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Classie Parker
Just Food Trainer and Co-Owner of Classie's
March 05, 2013

Who among is is brave enough to boast that they have eaten opossum? Who doesn't wish that her own name were as fabulous as Classie's? All this, and over 50 years of experience canning and gardening in NYC, makes Classie an inspiration to everyone she meets. She has taught more than 4,000 people across the New York metropolitan region how to can their own food. She is also a master Just Food & Green Thumb Trainer, a food activist and the founder of the Five Star Community Garden in Harlem.

Want to learn more from Classie? Purchase her online class, Canning 101: Learn How to Make your own Strawberry Jam, which will be released on Friday, March 8th. Funds from the class will help to build Classie's own canning business. Click here for more information and a course description. And for a sneak peek, check out her Etsy video.

When did you know that you wanted to work in food?

I knew by the age of 5 that I wanted to make food like my Grandma Emma.  I saw first hand how she would take her time to prepare and mix flavors so that her food tasted good.  My 'aha' moment was when Grandma Emma told me she was going to make a pie out of orange peelings. I swore up and down that people are not supposed to eat orange peelings.  Well, Grandma Emma proved me wrong.  When I saw how she made the pie and I tasted it, I could not stop eating it.  To this day, I still remember what she put in the pie. Ever since then I always listened to what Grandma Emma told me to put in the food.  She had the uncanny ability to taste your food and then tell you what was missing.  Once you put in that missing part, the taste was great.  I have not quite arrived at that stage in Grandma's Emma's life, but I believe that I will get there. I will always be thankful for Grandma Emma teaching me about canning and cooking.  Grandma Emma and my mother, Lela Walker were the best cooks in the family.  My father, Mimes Walker,  always said that my mom outshined all her sisters and brothers in cooking.  That part was true.  My mom and Grandma could cook almost anything.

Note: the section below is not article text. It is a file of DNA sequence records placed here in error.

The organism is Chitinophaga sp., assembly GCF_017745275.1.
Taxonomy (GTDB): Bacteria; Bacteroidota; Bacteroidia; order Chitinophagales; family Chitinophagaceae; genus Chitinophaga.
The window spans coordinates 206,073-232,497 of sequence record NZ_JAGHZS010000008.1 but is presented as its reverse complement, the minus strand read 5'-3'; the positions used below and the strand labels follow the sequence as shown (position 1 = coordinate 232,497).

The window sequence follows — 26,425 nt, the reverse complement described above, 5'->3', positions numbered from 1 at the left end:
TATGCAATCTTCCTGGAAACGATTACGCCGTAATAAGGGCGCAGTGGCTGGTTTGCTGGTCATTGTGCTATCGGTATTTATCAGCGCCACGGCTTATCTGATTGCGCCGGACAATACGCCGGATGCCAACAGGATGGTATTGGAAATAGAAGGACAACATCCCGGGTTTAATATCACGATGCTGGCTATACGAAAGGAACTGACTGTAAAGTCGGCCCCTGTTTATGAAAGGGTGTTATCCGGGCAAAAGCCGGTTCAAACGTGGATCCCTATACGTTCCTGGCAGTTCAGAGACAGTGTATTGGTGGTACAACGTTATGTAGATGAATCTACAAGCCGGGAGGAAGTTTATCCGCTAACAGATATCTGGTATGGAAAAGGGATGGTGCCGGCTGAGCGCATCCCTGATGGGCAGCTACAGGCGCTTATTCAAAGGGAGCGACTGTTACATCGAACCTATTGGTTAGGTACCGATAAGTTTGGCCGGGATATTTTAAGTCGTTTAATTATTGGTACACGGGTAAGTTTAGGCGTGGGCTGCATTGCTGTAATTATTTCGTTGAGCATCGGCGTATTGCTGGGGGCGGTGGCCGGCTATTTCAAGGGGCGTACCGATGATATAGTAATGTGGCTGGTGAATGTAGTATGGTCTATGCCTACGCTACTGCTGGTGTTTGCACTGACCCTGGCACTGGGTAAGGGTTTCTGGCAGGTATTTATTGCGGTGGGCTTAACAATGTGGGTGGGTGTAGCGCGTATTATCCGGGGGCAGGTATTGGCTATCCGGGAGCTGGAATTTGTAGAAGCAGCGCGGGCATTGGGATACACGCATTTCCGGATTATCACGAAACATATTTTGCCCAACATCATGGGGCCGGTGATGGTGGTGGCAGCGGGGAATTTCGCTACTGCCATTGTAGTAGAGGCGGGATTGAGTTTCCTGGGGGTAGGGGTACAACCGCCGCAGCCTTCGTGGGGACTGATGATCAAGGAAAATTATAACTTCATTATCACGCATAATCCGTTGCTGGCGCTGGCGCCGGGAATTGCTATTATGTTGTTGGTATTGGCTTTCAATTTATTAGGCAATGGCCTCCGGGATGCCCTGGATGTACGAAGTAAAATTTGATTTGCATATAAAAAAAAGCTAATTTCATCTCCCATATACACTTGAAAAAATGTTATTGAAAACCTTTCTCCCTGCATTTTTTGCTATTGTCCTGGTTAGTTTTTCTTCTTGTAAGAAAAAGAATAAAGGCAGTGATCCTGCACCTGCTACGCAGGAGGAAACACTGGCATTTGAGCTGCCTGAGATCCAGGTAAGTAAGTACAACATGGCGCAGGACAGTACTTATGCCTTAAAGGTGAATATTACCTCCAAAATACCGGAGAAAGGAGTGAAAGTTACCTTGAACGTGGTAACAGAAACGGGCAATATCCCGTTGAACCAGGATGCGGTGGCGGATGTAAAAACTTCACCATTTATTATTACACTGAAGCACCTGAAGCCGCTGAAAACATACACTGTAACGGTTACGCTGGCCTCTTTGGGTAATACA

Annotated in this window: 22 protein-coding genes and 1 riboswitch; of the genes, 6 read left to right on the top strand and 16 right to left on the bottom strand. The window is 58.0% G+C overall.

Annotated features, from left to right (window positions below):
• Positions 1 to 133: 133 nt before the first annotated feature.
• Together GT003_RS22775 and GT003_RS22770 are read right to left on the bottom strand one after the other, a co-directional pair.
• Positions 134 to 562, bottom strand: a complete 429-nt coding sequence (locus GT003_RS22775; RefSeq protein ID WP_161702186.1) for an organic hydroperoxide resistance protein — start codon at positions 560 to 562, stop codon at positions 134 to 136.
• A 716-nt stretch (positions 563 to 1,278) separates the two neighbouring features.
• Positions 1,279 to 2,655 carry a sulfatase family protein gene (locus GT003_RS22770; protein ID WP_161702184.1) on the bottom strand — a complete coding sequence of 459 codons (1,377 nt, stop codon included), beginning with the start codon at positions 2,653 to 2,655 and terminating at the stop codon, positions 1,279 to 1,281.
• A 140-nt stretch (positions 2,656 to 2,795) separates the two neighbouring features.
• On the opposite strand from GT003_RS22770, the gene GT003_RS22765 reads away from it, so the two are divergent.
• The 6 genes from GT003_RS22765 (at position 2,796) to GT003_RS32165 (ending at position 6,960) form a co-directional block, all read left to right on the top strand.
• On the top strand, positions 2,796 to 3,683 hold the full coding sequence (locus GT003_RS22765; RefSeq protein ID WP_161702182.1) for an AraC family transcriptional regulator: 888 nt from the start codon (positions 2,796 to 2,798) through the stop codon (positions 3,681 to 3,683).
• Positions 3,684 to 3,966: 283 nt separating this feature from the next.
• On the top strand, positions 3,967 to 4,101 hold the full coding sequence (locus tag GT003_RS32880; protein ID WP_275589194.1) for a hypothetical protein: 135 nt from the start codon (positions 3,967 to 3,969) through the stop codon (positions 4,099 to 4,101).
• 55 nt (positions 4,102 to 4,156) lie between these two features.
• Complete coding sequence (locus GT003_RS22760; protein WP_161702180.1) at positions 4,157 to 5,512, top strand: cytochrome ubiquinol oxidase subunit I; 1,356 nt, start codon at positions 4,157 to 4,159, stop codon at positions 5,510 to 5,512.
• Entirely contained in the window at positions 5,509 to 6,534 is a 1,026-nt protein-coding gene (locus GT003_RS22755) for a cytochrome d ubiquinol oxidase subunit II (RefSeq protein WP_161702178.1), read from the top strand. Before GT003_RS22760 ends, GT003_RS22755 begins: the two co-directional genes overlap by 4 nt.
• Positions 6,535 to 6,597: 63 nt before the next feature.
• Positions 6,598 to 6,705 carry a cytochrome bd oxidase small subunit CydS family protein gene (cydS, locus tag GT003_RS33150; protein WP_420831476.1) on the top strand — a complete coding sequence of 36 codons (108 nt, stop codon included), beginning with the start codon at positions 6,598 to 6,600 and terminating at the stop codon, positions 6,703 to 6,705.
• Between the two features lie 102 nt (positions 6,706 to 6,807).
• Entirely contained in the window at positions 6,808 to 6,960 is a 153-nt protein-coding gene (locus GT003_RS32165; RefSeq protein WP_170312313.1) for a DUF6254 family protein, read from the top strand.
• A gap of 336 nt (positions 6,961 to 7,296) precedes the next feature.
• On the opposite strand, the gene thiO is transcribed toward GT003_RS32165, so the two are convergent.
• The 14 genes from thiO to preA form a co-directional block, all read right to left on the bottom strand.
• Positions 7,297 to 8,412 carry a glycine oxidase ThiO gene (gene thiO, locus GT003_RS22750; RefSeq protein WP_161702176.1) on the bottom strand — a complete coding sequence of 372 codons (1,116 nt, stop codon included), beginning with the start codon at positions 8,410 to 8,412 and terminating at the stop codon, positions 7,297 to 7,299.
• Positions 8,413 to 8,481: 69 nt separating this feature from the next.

How did you get your current good food job?

I got my good food job at Just Food when I met someone in my home canning workshop by the name of Kathleen McTique.  She introduced me to Just Food and encouraged me to pass on the gift of canning, which I had been doing most of my life.  I took my first class called Trainer of Trainers which was for two days.  I have been a Just Food Trainer ever since.  It might be more, but I have trained over 4,000 people how to preserve their fresh fruits and vegetables.  I was shy in the first class, but then my shyness went away and I made the Art of Canning my own.

How did your previous work or life experience prepare you for a good food job?

My life experience with Grandma Emma was truly amazing.  I watched her cook things that I was not born to tolerate, such as chittlings, hog brains, opposum with sweet potatoes, goose, duck, deer, raccoon, sous meat, hog head cheese, liver pudding and a host of other things that I did not think were for me.  Today I am one out of many that still know how to make these southern dishes, all because of my Grandma Emma.  I am so thankful that I had the opportunity to learn from my Grandma.  This is something that can never be taken away from me.

What was the greatest obstacle you had to overcome in pursuing your Good Food Job dream?

Getting used to the strange reactions of people tasting my product.  And people stealing my jars, sometimes while I am in the room. Sometimes traveling to the different classrooms is a hardship, but the key that has kept me going year after year was that I loved canning.  I love looking at the end product on my pantry shelves.  I love making things with my hands.  That is why I knit, crochet and can today.

What can you identify as the greatest opportunities in food right now?

The greatest opportunity in food right now is that people are gravitating back to the land and wholesome living again.  People are returning to the benefits that the land gave them back in the olden days.  I think that is why my classes are so popular. The art of growing your own food in an urban setting is absolutely amazing.  Urban farmers, CSAs and food pantries are stepping up to the plate and hitting home runs in urban areas.

If you could be compensated for your work with something other than money, what would it be?

Two things: an old fashioned hump back truck like my Grandmother had, and the most awesome rotating pantry at the push of a button.  I dream about these things.
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